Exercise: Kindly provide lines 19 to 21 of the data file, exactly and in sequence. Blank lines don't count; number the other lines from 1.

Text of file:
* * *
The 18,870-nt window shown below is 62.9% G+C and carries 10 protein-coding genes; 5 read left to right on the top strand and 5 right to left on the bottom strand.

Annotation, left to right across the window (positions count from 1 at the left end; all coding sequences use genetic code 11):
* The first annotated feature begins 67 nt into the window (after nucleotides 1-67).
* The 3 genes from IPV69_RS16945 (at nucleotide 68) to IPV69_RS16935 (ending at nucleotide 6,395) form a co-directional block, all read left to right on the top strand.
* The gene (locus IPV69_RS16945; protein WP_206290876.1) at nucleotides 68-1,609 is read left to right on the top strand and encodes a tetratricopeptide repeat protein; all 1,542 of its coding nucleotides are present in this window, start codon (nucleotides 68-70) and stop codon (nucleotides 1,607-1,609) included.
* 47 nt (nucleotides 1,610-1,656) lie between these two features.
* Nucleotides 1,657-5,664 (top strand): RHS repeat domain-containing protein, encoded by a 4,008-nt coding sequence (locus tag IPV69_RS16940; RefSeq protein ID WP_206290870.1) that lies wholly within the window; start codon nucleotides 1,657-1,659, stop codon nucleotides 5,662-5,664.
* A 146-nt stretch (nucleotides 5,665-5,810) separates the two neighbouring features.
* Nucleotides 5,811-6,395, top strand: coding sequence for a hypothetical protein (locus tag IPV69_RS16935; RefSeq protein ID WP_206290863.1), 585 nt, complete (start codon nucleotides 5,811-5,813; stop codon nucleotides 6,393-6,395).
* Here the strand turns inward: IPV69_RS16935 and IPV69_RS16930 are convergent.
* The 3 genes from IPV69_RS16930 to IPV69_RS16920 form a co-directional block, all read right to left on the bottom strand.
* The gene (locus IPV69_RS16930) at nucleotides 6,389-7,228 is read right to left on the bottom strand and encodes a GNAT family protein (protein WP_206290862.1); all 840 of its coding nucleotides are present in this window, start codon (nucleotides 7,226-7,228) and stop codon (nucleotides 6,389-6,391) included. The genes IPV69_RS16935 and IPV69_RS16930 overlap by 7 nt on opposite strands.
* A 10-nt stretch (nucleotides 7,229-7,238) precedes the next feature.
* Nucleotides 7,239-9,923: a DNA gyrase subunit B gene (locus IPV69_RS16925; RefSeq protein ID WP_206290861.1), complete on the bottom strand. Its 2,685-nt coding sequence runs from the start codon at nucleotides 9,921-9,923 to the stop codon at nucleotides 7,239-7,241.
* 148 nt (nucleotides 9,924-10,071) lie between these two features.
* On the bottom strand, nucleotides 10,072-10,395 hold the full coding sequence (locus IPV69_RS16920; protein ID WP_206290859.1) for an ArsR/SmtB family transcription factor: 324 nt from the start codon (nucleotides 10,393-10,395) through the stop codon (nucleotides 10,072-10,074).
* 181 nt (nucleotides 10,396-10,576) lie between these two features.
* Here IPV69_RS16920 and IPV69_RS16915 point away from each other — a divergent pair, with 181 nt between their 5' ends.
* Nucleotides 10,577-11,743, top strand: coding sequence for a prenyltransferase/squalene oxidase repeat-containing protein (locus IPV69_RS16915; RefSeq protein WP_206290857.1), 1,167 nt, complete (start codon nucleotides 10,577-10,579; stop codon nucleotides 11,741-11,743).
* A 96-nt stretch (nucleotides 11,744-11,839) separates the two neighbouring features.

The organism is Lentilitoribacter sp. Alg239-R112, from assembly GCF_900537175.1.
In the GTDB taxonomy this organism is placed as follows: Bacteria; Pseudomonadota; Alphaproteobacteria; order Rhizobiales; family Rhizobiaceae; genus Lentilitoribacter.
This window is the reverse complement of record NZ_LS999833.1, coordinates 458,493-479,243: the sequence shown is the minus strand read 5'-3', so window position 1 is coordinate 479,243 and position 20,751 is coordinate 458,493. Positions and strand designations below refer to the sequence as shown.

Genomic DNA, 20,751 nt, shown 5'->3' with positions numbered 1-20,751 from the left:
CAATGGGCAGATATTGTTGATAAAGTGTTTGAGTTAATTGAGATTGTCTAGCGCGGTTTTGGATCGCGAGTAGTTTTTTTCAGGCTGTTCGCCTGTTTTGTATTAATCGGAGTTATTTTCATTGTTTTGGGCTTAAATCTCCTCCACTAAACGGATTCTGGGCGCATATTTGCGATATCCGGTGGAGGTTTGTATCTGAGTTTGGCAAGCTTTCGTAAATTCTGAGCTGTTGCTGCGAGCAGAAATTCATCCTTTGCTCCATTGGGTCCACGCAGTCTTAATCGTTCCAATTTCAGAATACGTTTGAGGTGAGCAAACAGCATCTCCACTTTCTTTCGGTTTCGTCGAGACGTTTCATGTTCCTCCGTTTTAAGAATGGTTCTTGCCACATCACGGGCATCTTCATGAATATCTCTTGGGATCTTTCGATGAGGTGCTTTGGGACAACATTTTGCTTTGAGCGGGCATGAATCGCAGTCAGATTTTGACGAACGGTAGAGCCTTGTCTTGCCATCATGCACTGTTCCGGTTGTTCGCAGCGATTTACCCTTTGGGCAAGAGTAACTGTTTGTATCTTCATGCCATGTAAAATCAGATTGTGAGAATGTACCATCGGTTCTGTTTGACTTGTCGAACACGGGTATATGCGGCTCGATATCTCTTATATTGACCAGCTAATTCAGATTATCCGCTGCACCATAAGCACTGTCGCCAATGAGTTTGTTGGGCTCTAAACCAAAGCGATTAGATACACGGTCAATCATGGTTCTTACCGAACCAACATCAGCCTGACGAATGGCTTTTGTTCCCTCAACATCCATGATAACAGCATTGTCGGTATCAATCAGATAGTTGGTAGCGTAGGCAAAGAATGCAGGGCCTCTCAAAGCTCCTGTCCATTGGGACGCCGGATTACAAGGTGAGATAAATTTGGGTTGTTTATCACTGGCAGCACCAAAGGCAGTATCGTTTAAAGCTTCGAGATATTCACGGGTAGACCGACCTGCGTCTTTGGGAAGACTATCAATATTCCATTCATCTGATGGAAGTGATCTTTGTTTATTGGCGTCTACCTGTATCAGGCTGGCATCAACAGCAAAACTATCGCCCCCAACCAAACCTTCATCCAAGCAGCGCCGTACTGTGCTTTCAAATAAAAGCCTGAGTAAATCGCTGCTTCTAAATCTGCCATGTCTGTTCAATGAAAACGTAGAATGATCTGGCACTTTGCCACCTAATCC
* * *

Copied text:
* Nucleotides 10,577-11,743, top strand: coding sequence for a prenyltransferase/squalene oxidase repeat-containing protein (locus IPV69_RS16915; RefSeq protein WP_206290857.1), 1,167 nt, complete (start codon nucleotides 10,577-10,579; stop codon nucleotides 11,741-11,743).
* A 96-nt stretch (nucleotides 11,744-11,839) separates the two neighbouring features.

The organism is Lentilitoribacter sp. Alg239-R112, from assembly GCF_900537175.1.